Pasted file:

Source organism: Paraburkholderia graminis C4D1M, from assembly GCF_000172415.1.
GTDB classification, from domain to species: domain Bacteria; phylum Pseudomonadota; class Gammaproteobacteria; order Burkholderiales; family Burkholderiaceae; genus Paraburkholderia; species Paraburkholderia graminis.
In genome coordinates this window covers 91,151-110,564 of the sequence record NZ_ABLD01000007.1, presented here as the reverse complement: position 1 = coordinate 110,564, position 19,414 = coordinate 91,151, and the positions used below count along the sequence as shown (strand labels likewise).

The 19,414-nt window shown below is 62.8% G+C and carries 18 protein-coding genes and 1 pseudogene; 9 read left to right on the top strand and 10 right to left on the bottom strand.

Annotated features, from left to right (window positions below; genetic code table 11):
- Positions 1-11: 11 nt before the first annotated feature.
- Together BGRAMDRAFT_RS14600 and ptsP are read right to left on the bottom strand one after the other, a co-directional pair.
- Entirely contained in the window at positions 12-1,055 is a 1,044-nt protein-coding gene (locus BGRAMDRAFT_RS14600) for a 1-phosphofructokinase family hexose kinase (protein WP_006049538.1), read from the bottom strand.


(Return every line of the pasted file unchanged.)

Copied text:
Source organism: Paraburkholderia graminis C4D1M, from assembly GCF_000172415.1.
GTDB classification, from domain to species: domain Bacteria; phylum Pseudomonadota; class Gammaproteobacteria; order Burkholderiales; family Burkholderiaceae; genus Paraburkholderia; species Paraburkholderia graminis.
In genome coordinates this window covers 91,151-110,564 of the sequence record NZ_ABLD01000007.1, presented here as the reverse complement: position 1 = coordinate 110,564, position 19,414 = coordinate 91,151, and the positions used below count along the sequence as shown (strand labels likewise).

The 19,414-nt window shown below is 62.8% G+C and carries 18 protein-coding genes and 1 pseudogene; 9 read left to right on the top strand and 10 right to left on the bottom strand.

Annotated features, from left to right (window positions below; genetic code table 11):
- Positions 1-11: 11 nt before the first annotated feature.
- Together BGRAMDRAFT_RS14600 and ptsP are read right to left on the bottom strand one after the other, a co-directional pair.
- Entirely contained in the window at positions 12-1,055 is a 1,044-nt protein-coding gene (locus BGRAMDRAFT_RS14600) for a 1-phosphofructokinase family hexose kinase (protein WP_006049538.1), read from the bottom strand.